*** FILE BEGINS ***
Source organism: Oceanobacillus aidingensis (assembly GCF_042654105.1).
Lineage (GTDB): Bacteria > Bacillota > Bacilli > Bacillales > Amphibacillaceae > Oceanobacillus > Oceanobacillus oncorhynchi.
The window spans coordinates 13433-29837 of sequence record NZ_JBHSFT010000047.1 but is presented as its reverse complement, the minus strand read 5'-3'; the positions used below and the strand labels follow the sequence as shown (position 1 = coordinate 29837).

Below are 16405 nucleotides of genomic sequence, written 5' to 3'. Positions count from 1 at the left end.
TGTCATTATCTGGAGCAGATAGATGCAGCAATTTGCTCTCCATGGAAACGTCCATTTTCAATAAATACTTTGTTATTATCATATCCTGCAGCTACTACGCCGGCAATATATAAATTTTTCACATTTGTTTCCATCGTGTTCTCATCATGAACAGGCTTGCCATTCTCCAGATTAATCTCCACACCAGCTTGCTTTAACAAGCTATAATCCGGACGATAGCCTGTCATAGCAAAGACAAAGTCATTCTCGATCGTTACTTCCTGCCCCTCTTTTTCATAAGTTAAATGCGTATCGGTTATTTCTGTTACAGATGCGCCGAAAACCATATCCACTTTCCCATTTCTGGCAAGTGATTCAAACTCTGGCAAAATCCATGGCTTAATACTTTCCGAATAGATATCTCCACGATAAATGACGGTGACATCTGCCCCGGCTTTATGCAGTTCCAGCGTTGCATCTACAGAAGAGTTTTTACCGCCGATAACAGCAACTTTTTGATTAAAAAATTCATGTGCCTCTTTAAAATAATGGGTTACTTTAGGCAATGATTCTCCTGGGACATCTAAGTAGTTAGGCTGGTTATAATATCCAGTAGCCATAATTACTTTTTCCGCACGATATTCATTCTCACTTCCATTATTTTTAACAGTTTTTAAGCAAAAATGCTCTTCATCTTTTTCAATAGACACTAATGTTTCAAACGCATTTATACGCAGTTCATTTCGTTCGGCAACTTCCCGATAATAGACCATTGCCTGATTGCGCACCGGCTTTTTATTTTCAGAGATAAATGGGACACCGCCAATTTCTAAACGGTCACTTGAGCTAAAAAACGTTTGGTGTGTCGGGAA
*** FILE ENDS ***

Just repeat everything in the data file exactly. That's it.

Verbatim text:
Source organism: Oceanobacillus aidingensis (assembly GCF_042654105.1).
Lineage (GTDB): Bacteria > Bacillota > Bacilli > Bacillales > Amphibacillaceae > Oceanobacillus > Oceanobacillus oncorhynchi.
The window spans coordinates 13433-29837 of sequence record NZ_JBHSFT010000047.1 but is presented as its reverse complement, the minus strand read 5'-3'; the positions used below and the strand labels follow the sequence as shown (position 1 = coordinate 29837).

Below are 16405 nucleotides of genomic sequence, written 5' to 3'. Positions count from 1 at the left end.
TGTCATTATCTGGAGCAGATAGATGCAGCAATTTGCTCTCCATGGAAACGTCCATTTTCAATAAATACTTTGTTATTATCATATCCTGCAGCTACTACGCCGGCAATATATAAATTTTTCACATTTGTTTCCATCGTGTTCTCATCATGAACAGGCTTGCCATTCTCCAGATTAATCTCCACACCAGCTTGCTTTAACAAGCTATAATCCGGACGATAGCCTGTCATAGCAAAGACAAAGTCATTCTCGATCGTTACTTCCTGCCCCTCTTTTTCATAAGTTAAATGCGTATCGGTTATTTCTGTTACAGATGCGCCGAAAACCATATCCACTTTCCCATTTCTGGCAAGTGATTCAAACTCTGGCAAAATCCATGGCTTAATACTTTCCGAATAGATATCTCCACGATAAATGACGGTGACATCTGCCCCGGCTTTATGCAGTTCCAGCGTTGCATCTACAGAAGAGTTTTTACCGCCGATAACAGCAACTTTTTGATTAAAAAATTCATGTGCCTCTTTAAAATAATGGGTTACTTTAGGCAATGATTCTCCTGGGACATCTAAGTAGTTAGGCTGGTTATAATATCCAGTAGCCATAATTACTTTTTCCGCACGATATTCATTCTCACTTCCATTATTTTTAACAGTTTTTAAGCAAAAATGCTCTTCATCTTTTTCAATAGACACTAATGTTTCAAACGCATTTATACGCAGTTCATTTCGTTCGGCAACTTCCCGATAATAGACCATTGCCTGATTGCGCACCGGCTTTTTATTTTCAGAGATAAATGGGACACCGCCAATTTCTAAACGGTCACTTGAGCTAAAAAACGTTTGGTGTGTCGGGAA